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KNOXVILLE, Tenn.– Tennesseans will likely feel El Nino’s effects this winter, but it’s too soon to predict temperatures and precipitation, a University of Tennessee climatologist said Tuesday.

 “The message right now is be prepared for a much more unusual winter than we have seen recently,” said Dr. Ken Orvis, an assistant professor in the UT-Knoxville Department of Geography.

 El Nino is a world-wide weather maker created every few years by Pacific air and ocean currents. This year’s El Nino is the largest and most powerful since records have been kept.

Prevailing winds usually flow east to west from the coast of South America toward Australia and Indonesia. In El Nino years, the winds die down, causing water temperatures in the Eastern Pacific to rise as much as 10 degrees.

Tennessee’s weather this winter depends on how El Nino conditions develop off the coast of California and how those conditions influence the flow of a high altitude air current called the jet stream.

 “It could be a colder winter, but it depends on how the jet stream sets up,” said Orvis, who wants to see how far north over the Rocky Mountains the airflow establishes itself.

Even in years when there is no El Nino, forecasting winter weather in Tennessee is no easy task.

 “We have warm air coming up out of the Gulf of Mexico and the continental air from the north and we are in between,” Orvis said. “One hundred miles to the north or 100 miles to the south, the weather is easier to predict.”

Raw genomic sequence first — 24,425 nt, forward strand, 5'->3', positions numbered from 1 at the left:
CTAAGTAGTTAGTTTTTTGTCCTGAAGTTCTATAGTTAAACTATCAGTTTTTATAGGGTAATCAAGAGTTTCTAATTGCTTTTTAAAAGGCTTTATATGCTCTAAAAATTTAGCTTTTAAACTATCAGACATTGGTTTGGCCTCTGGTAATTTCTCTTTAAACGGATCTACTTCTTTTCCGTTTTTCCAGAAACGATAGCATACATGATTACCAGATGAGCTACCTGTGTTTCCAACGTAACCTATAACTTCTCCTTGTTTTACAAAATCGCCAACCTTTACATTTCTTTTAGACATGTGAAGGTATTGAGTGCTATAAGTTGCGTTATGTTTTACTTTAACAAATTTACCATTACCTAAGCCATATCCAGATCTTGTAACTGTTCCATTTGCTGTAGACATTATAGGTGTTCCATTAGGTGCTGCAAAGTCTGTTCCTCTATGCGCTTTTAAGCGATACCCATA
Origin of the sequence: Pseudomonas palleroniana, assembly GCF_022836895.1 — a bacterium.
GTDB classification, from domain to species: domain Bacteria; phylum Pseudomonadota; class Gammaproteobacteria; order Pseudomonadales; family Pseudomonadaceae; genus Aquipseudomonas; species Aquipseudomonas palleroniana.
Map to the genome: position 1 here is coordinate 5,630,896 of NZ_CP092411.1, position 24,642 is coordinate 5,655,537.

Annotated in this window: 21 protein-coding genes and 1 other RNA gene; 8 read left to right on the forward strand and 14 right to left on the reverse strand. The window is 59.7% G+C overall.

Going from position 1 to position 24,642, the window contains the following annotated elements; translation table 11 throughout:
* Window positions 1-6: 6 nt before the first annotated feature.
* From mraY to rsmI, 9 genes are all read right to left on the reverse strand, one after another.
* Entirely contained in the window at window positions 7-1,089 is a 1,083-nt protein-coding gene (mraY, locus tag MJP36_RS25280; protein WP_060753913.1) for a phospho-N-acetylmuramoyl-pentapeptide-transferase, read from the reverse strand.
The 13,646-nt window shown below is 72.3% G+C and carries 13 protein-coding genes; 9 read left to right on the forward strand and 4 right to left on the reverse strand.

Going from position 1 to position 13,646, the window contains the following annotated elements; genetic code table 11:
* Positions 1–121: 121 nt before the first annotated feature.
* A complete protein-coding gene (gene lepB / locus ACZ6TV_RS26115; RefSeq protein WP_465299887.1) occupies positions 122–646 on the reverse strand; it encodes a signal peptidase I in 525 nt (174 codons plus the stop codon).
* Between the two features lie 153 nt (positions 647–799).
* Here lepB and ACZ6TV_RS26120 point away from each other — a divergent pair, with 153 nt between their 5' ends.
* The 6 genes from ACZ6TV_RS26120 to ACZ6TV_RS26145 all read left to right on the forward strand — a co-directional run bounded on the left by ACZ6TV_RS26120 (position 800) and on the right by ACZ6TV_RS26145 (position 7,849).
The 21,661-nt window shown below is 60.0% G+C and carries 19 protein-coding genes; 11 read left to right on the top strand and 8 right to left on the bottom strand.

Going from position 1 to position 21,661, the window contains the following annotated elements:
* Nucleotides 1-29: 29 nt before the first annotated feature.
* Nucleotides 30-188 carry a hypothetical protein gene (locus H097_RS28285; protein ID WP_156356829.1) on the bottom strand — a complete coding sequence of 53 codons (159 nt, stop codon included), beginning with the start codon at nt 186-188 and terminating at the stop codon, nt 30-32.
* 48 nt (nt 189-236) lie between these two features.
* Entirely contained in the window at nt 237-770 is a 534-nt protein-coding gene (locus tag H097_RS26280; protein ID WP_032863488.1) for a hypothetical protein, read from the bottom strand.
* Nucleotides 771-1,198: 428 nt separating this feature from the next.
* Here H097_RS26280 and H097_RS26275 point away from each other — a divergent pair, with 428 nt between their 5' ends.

To further complicate predictions, the Atlantic Ocean has its own oscillation, which last year switched to a cold phase for the first time in 20 years, Orvis said.

 “That can change the way the jet stream flows over the United States,” Orvis said.

 So far this El Nino’s influence over Tennessee’s weather has been negligible.

 “What we get is much wetter than usual air in the high altitude of the upper troposphere,” Orvis said. “If thunderstorms are developing, those get much bigger, much faster and more rain falls from them than usual.”

 Absent thunderstorms, Tennessee’s usual rain maker during the summer and early fall, the moist Pacific air passes over the state with no precipitation, Orvis said.

 The first sign of this year’s El Nino became evident over Tennessee during February in the form of a high altitude Pacific airflow, which may have contributed to Tennessee’s cool, wet spring. Orvis said.


 Contact: Dr. Ken Orvis (423-974-2418)